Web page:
Iran’s reaction has not been just to remonstrate, delay and deceive. Despite – or perhaps because of – sanctions, Iran announced in September that the Bushehr nuclear power station is now operational and connected to the grid. Even though there were previous attempts to block this enterprise, Bushehr is no big deal ; this reactor is not a military installation and will provide much needed energy for Iran.

It is Iran’s uranium enrichment programme that has vexed the United States and its allies. Most nuclear reactors operate with low enriched uranium. For the most part this means uranium enriched so that 3-4 per cent of the fuel is the useful uranium-235 isotope. For some reactors – primarily research reactors – this enrichment is as a high as 19.75 per cent. Above 20 per cent, we refer to it as highly enriched uranium. Enriched uranium suitable for nuclear weapons would usually be above 90 per cent. However, numbers can be deceptive. Because of the way uranium is enriched, it requires very little extra effort to go from reactor grade to the concentration needed for a nuclear bomb.

Several other states have uranium enrichment programmes, including Argentina, Brazil, China, France, Germany, India, Japan, the Netherlands, North Korea, Russia, Pakistan, Britain and the USA. Eight of these are acknowledged possessors of nuclear weapons and have developed highly enriched uranium for military programmes. Other countries – such as Israel – are thought to have done so in the past.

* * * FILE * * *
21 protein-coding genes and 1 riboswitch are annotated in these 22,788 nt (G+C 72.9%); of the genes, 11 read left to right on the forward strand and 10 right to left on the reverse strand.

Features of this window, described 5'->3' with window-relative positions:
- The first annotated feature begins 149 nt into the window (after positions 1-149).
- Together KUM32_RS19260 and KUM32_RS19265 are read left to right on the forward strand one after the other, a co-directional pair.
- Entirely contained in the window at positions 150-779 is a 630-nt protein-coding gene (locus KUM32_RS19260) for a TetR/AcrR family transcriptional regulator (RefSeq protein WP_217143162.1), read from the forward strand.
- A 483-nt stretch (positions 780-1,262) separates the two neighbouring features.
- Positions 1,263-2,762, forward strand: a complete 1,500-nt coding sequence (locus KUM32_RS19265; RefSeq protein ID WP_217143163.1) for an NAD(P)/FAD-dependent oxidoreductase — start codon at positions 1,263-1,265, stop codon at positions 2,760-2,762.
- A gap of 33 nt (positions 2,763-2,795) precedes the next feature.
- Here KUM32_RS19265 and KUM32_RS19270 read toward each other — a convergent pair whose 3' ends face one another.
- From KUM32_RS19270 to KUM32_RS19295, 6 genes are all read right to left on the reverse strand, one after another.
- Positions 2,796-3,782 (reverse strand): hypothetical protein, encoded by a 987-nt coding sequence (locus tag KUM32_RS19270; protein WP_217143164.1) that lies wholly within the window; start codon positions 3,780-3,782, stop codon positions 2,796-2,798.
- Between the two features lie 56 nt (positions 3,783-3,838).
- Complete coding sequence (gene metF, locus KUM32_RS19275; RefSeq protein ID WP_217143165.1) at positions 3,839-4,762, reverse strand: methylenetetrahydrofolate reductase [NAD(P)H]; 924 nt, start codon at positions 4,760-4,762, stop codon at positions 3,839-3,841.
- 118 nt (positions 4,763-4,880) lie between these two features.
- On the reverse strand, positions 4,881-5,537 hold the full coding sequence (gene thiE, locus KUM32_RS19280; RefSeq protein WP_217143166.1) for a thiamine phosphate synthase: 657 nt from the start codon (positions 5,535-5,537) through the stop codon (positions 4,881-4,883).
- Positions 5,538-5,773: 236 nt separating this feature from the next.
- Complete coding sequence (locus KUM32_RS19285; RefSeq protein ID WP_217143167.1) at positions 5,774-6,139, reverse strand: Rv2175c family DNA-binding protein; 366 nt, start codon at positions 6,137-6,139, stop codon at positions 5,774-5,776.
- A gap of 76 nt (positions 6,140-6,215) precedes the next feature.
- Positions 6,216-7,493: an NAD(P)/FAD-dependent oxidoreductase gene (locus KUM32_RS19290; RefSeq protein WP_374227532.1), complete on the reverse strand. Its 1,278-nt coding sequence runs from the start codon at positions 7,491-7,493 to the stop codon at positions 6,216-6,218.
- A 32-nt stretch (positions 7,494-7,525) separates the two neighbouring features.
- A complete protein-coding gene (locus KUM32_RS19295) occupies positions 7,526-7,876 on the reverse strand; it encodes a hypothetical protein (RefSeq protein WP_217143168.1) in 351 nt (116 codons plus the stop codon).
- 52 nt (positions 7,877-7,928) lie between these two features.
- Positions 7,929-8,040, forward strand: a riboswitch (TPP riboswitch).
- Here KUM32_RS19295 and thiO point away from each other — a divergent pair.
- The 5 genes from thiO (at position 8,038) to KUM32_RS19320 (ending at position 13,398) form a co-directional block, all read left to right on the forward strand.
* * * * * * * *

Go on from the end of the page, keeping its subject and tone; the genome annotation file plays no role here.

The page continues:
In February, 2012, President Ahmadinejad announced a number of scientific breakthroughs, including the use of domestically fabricated fuel (just under 20 per cent enrichment) in the Tehran research reactor and the installation of new, more efficient centrifuges.

The frustration felt in the IAEA is palpable. In January and February this year, IAEA officials visited Tehran but made no progress and were not allowed access to the military complex at Parchin, although Iran has since announced that access will be granted under certain conditions.

Iran has notched up an impressive set of achievements for a country under international sanctions. It has tripled its monthly production of 20 per cent enriched uranium thanks to four new cascades at Fordow, and 15 additional centrifuge cascades have begun operating at Natanz.